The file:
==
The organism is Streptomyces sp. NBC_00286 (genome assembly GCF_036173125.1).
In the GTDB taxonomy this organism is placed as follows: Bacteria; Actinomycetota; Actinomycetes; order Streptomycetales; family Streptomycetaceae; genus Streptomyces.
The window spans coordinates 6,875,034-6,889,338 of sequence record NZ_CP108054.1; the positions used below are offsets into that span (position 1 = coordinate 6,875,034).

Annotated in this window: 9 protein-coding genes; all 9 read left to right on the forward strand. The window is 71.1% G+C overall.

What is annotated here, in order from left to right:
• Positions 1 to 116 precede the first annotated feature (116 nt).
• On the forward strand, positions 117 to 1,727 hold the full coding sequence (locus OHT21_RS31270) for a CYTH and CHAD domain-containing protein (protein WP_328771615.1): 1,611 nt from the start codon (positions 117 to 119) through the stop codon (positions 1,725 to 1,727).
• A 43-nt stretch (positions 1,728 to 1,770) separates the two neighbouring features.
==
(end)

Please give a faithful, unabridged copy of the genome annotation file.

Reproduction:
The organism is Streptomyces sp. NBC_00286 (genome assembly GCF_036173125.1).
In the GTDB taxonomy this organism is placed as follows: Bacteria; Actinomycetota; Actinomycetes; order Streptomycetales; family Streptomycetaceae; genus Streptomyces.
The window spans coordinates 6,875,034-6,889,338 of sequence record NZ_CP108054.1; the positions used below are offsets into that span (position 1 = coordinate 6,875,034).

Annotated in this window: 9 protein-coding genes; all 9 read left to right on the forward strand. The window is 71.1% G+C overall.

What is annotated here, in order from left to right:
• Positions 1 to 116 precede the first annotated feature (116 nt).
• On the forward strand, positions 117 to 1,727 hold the full coding sequence (locus OHT21_RS31270) for a CYTH and CHAD domain-containing protein (protein WP_328771615.1): 1,611 nt from the start codon (positions 117 to 119) through the stop codon (positions 1,725 to 1,727).
• A 43-nt stretch (positions 1,728 to 1,770) separates the two neighbouring features.